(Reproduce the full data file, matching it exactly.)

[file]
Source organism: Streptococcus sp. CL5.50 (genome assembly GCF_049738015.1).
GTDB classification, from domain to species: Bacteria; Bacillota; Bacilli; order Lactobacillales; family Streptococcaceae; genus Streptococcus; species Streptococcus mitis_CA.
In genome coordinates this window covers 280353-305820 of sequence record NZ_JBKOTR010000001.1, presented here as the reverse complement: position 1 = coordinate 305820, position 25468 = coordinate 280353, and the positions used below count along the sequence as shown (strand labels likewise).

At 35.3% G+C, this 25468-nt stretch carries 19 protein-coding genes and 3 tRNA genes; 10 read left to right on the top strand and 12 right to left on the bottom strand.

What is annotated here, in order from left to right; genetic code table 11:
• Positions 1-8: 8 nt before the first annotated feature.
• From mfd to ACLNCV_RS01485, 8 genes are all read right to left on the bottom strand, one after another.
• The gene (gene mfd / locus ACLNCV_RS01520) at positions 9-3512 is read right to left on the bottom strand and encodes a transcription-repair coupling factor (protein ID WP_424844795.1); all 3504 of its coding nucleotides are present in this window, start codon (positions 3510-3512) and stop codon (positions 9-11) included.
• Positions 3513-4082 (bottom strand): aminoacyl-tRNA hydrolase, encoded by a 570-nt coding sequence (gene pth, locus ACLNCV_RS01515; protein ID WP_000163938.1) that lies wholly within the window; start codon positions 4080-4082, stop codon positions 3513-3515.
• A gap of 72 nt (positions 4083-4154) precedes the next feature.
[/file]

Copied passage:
Source organism: Streptococcus sp. CL5.50 (genome assembly GCF_049738015.1).
GTDB classification, from domain to species: Bacteria; Bacillota; Bacilli; order Lactobacillales; family Streptococcaceae; genus Streptococcus; species Streptococcus mitis_CA.
In genome coordinates this window covers 280353-305820 of sequence record NZ_JBKOTR010000001.1, presented here as the reverse complement: position 1 = coordinate 305820, position 25468 = coordinate 280353, and the positions used below count along the sequence as shown (strand labels likewise).

At 35.3% G+C, this 25468-nt stretch carries 19 protein-coding genes and 3 tRNA genes; 10 read left to right on the top strand and 12 right to left on the bottom strand.

What is annotated here, in order from left to right; genetic code table 11:
• Positions 1-8: 8 nt before the first annotated feature.
• From mfd to ACLNCV_RS01485, 8 genes are all read right to left on the bottom strand, one after another.
• The gene (gene mfd / locus ACLNCV_RS01520) at positions 9-3512 is read right to left on the bottom strand and encodes a transcription-repair coupling factor (protein ID WP_424844795.1); all 3504 of its coding nucleotides are present in this window, start codon (positions 3510-3512) and stop codon (positions 9-11) included.
• Positions 3513-4082 (bottom strand): aminoacyl-tRNA hydrolase, encoded by a 570-nt coding sequence (gene pth, locus ACLNCV_RS01515; protein ID WP_000163938.1) that lies wholly within the window; start codon positions 4080-4082, stop codon positions 3513-3515.
• A gap of 72 nt (positions 4083-4154) precedes the next feature.